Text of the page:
Former Valeant, Philidor Executives Convicted of Fraud

The head office of Valeant Pharmaceuticals in Montreal, Canada, is pictured here in 2013. (Ryan Remiorz/The Canadian Press via AP, File) MANDATORY CREDIT

MANHATTAN (CN) – A federal jury returned guilty verdicts Tuesday morning in the fraud trial of former executives from Valeant Pharmaceuticals and the mail-order pharmacy it helped create.

Valeant executive Garry Tanner and Philidor Rx Services CEO Andrew Davenport were convicted on all four counts brought against them in a 2016 complaint. Just two weeks earlier, Laval, Canada-based Valeant said it will be called Bausch Health Companies Inc. starting in July.

“As a unanimous jury has found, Gary Tanner sold his loyalty to Andrew Davenport in exchange for $9.7 million,” U.S. Attorney Geoffrey S. Berman said in a statement this afternoon. “Tanner was entrusted by his employer to manage Valeant’s relationship with Davenport’s company. Davenport exploited that trust by promising a massive kickback in exchange for betrayal.”

Prosecutors noted that Tanner’s work in the alternative-fulfillment program at Valeant involved incentivizing doctors and patients to prescribe or use Valeant-branded medications. Among other things, Tanner helped obtain insurance coverage for those drugs to make them preferable to generic substitutes.

Thanks to Valeant’s financing, personnel and supervision, Philidor’s doors opened in January 2013. Before the specialty pharmacy shuttered in late 2015, a casualty of ramped-up pressure on Valeant, at least 90 percent of the drugs Philidor dispensed were from Valeant.

Prosecutors called Tanner the Valeant executive primarily responsible for the Philidor relationship. As U.S. Attorney Berman put it in a statement this afternoon: “Tanner became the fox guarding the henhouse.”

Valeant and its shareholders faced significant risks because of the efforts Tanner took to prop up Philidor and Davenport, according to the complaint. It notes among other things that Philidor received $2 million in Valeant financing, as well as a Valeant-paid sales force.

Rather than having Valeant explore other commercially available alternatives, according to the complaint, Tanner increased Valeant’s dependence on the pharmacy, all the while assuring his employer that he had no financial interest in Philidor.

In reality, however, prosecutors say Tanner and Davenport were working to make sure that Tanner would receive hefty kickbacks in an arrangement they pushed for Valeant to buy an option to acquire Philidor.

Set to cost Valeant shareholders almost $300 million, the purchase included $100 million in up-front payments, a $33 million time-based milestone payment, and potential future multimillion-dollar sales-based milestone payments.

While Tanner and Davenport set up shell companies and shell company bank accounts to launder and distribute the kickbacks, the complaint says Tanner was advising Valeant on the option agreement and using a secret Philidor email account to keep Davenport up to speed.

Valeant sent $100 million to the bank accounts of Davenport and other beneficial owners of Philidor when the Option Agreement was signed in December 2010.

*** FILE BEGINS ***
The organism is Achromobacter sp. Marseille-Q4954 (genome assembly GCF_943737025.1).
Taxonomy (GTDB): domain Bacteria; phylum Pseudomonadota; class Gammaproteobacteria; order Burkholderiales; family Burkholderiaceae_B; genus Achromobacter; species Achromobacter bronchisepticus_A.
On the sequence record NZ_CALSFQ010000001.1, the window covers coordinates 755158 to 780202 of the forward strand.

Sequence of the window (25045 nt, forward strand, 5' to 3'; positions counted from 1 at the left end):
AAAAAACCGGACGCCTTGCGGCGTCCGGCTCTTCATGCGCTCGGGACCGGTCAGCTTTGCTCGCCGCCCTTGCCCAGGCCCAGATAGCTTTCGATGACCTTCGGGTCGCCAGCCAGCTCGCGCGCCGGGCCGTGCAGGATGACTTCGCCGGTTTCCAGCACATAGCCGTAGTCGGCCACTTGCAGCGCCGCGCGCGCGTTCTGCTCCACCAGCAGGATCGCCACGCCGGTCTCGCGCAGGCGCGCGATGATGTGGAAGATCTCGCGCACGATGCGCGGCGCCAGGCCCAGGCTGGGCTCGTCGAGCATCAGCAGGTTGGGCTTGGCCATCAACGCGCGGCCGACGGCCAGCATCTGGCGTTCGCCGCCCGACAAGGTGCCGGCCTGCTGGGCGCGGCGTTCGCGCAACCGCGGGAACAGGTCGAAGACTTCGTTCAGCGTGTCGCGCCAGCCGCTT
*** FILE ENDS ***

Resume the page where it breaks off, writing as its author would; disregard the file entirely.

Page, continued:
The $33 million time-based milestone payment followed soon thereafter. Prosecutors said entities that Davenport controlled acquired more than $40 million of those sums.

Tannner received $9.7 million in kickbacks, using said funds to purchase a new home, make investments, settle debts and cover other personal expenses.

Davenport meanwhile bought tens of millions of dollars in securities, as well as luxury goods and items, including the installation of a $50,000 custom wine cellar.

Prosecutors said Tanner continued to use his position at Valeant over the following years to advance Philidor and Davenport’s interests.

In addition to expanding the number of Valeant products sold through Philidor, Tanner interfered in Valeant’s efforts to collect cash from Philidor to which it was entitled.

All the while, according to the complaint, Tanner continued to communicate with Davenoprt on the secret Philidor email account, which was in the name Brian Wilson.

Davenport wrote in one email to Tanner’s Wilsoni account that he pictured their “butch and sundance ride into the sunset (or off the cliff as in the flick).”

Investor websites and news organizations exposed Valeant’s connection to Philidor in October 2015, causing several insurers and other payors to terminate their contracts with Philidor.

While Valeant’s stock price plummeted, the payor risk that senior executives at Valeant had sought to avoid by diversifying away from Philidor was realized. Valeant CEO Michael Pearson was ousted by 2016. Along with Mylan and the pharmaceutical companies run by Martin Shkreli, Valeant was one of the companies investigated by Congress for hiking drug prices.

Tanner, 40, and Davenport, 50, were arrested in their home towns of Gilbert, Arizona, and Haverford, Pennsylvania, respectively.

They were charged with one count of conspiracy to commit honest services wire fraud; one count of honest services wire fraud; one count of conspiring to violate the Travel Act; and one count of conspiring to commit money laundering. The charges together carry a maximum sentence of 65 years in prison.

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